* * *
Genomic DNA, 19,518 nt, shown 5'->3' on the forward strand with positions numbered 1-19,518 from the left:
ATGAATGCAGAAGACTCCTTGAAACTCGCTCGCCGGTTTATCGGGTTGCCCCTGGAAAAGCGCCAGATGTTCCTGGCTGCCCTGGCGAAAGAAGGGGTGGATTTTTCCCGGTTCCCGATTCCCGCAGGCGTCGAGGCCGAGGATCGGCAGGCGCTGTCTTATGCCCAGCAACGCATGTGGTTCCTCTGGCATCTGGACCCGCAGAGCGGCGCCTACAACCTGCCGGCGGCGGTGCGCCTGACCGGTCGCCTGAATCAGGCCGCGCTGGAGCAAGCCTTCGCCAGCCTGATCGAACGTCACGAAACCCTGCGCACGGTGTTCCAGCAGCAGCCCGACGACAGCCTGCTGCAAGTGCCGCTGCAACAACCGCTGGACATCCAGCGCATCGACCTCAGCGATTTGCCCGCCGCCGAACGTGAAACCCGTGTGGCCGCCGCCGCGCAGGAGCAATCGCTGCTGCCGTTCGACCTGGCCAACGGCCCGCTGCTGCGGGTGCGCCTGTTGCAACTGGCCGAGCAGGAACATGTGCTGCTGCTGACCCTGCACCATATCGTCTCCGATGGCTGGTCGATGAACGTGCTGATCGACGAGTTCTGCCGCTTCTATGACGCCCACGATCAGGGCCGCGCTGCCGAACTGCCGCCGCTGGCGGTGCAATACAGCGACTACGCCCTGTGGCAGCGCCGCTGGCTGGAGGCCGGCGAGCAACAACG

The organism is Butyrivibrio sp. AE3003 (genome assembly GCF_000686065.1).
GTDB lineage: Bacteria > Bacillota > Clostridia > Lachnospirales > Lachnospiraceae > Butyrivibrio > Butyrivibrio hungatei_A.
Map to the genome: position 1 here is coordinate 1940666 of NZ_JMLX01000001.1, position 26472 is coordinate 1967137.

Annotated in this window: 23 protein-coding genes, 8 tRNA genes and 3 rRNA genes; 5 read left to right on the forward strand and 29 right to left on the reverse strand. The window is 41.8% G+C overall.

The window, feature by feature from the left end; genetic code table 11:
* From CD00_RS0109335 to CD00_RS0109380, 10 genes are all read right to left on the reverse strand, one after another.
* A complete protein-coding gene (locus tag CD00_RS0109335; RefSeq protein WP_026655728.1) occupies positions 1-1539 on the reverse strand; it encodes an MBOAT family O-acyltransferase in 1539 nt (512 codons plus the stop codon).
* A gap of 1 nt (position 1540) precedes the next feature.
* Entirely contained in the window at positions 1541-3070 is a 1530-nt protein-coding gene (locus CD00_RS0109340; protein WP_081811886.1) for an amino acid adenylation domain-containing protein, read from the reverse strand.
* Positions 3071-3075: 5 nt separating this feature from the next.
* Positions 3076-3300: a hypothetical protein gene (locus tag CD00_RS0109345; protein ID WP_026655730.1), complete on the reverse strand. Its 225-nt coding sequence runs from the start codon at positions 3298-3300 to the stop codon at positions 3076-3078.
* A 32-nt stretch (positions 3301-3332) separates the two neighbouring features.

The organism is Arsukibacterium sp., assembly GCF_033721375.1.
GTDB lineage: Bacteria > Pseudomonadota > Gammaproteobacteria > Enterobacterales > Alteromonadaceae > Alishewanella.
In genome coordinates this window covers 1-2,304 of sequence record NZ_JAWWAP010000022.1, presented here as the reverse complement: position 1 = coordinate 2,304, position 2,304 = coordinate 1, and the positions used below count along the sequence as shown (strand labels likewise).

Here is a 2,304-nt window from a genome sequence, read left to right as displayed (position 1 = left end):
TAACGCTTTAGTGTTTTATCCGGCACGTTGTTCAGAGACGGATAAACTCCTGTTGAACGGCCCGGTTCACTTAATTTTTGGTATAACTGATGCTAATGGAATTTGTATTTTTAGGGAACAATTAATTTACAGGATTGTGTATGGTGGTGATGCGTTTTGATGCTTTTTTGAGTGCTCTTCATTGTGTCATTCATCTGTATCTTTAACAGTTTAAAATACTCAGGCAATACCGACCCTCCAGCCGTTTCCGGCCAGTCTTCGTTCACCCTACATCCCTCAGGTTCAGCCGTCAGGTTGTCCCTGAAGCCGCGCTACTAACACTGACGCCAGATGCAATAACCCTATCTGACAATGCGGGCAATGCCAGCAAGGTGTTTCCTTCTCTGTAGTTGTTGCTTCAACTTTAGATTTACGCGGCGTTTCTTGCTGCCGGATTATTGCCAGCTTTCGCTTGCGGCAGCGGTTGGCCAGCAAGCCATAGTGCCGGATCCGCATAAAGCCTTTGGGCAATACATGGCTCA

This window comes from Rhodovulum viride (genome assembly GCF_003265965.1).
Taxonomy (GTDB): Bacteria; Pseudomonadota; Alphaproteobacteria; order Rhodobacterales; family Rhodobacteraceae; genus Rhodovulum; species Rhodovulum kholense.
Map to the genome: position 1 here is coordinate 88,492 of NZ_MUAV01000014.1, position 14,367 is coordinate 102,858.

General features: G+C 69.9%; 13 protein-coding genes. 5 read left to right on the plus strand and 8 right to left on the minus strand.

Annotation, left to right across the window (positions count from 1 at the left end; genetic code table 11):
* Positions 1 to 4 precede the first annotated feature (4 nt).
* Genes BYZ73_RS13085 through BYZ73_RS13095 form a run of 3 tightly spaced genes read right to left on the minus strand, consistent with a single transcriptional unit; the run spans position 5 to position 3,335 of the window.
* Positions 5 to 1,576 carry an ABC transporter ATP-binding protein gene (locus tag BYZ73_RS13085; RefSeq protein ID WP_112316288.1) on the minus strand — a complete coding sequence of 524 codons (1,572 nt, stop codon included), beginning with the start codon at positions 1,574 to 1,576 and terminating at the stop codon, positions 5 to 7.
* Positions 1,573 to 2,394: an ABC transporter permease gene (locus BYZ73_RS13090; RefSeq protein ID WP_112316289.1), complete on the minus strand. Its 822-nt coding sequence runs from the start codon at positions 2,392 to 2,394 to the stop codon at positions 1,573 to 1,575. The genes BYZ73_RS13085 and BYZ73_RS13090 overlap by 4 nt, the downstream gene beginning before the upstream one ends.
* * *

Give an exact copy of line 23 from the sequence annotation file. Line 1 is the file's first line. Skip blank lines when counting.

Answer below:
General features: G+C 69.9%; 13 protein-coding genes. 5 read left to right on the plus strand and 8 right to left on the minus strand.